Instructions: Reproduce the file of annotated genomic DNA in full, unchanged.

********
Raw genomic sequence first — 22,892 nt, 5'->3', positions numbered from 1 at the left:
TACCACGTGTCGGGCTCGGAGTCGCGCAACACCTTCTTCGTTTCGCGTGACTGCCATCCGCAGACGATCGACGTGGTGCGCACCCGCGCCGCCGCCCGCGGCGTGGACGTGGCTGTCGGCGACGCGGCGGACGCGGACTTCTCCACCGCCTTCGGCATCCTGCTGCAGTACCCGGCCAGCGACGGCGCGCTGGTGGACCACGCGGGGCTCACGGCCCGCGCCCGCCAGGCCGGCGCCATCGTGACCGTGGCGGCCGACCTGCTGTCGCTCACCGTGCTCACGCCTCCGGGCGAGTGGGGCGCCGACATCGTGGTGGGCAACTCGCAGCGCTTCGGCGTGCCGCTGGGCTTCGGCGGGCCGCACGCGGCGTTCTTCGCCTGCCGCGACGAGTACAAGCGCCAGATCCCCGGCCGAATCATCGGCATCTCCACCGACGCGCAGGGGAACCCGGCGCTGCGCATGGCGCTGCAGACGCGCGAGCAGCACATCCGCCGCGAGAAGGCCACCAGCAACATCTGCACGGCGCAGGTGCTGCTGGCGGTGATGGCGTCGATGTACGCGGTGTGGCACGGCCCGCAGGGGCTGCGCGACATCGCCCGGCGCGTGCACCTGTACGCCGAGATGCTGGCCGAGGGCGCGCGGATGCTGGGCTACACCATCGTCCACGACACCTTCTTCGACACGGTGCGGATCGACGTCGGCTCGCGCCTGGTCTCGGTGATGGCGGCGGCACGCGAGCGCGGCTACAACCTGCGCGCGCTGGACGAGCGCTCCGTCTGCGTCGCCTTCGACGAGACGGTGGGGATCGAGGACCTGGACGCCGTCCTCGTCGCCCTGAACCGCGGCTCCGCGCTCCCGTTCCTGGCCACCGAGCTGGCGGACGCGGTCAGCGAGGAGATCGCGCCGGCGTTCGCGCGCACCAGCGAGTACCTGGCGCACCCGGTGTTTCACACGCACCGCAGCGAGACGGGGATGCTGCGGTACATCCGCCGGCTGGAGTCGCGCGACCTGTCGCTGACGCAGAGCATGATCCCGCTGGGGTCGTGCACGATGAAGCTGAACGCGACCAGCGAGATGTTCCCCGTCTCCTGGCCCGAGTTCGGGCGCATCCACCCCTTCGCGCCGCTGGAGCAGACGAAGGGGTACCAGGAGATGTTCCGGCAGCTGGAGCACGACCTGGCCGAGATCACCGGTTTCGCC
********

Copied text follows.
Raw genomic sequence first — 22,892 nt, 5'->3', positions numbered from 1 at the left:
TACCACGTGTCGGGCTCGGAGTCGCGCAACACCTTCTTCGTTTCGCGTGACTGCCATCCGCAGACGATCGACGTGGTGCGCACCCGCGCCGCCGCCCGCGGCGTGGACGTGGCTGTCGGCGACGCGGCGGACGCGGACTTCTCCACCGCCTTCGGCATCCTGCTGCAGTACCCGGCCAGCGACGGCGCGCTGGTGGACCACGCGGGGCTCACGGCCCGCGCCCGCCAGGCCGGCGCCATCGTGACCGTGGCGGCCGACCTGCTGTCGCTCACCGTGCTCACGCCTCCGGGCGAGTGGGGCGCCGACATCGTGGTGGGCAACTCGCAGCGCTTCGGCGTGCCGCTGGGCTTCGGCGGGCCGCACGCGGCGTTCTTCGCCTGCCGCGACGAGTACAAGCGCCAGATCCCCGGCCGAATCATCGGCATCTCCACCGACGCGCAGGGGAACCCGGCGCTGCGCATGGCGCTGCAGACGCGCGAGCAGCACATCCGCCGCGAGAAGGCCACCAGCAACATCTGCACGGCGCAGGTGCTGCTGGCGGTGATGGCGTCGATGTACGCGGTGTGGCACGGCCCGCAGGGGCTGCGCGACATCGCCCGGCGCGTGCACCTGTACGCCGAGATGCTGGCCGAGGGCGCGCGGATGCTGGGCTACACCATCGTCCACGACACCTTCTTCGACACGGTGCGGATCGACGTCGGCTCGCGCCTGGTCTCGGTGATGGCGGCGGCACGCGAGCGCGGCTACAACCTGCGCGCGCTGGACGAGCGCTCCGTCTGCGTCGCCTTCGACGAGACGGTGGGGATCGAGGACCTGGACGCCGTCCTCGTCGCCCTGAACCGCGGCTCCGCGCTCCCGTTCCTGGCCACCGAGCTGGCGGACGCGGTCAGCGAGGAGATCGCGCCGGCGTTCGCGCGCACCAGCGAGTACCTGGCGCACCCGGTGTTTCACACGCACCGCAGCGAGACGGGGATGCTGCGGTACATCCGCCGGCTGGAGTCGCGCGACCTGTCGCTGACGCAGAGCATGATCCCGCTGGGGTCGTGCACGATGAAGCTGAACGCGACCAGCGAGATGTTCCCCGTCTCCTGGCCCGAGTTCGGGCGCATCCACCCCTTCGCGCCGCTGGAGCAGACGAAGGGGTACCAGGAGATGTTCCGGCAGCTGGAGCACGACCTGGCCGAGATCACCGGTTTCGCC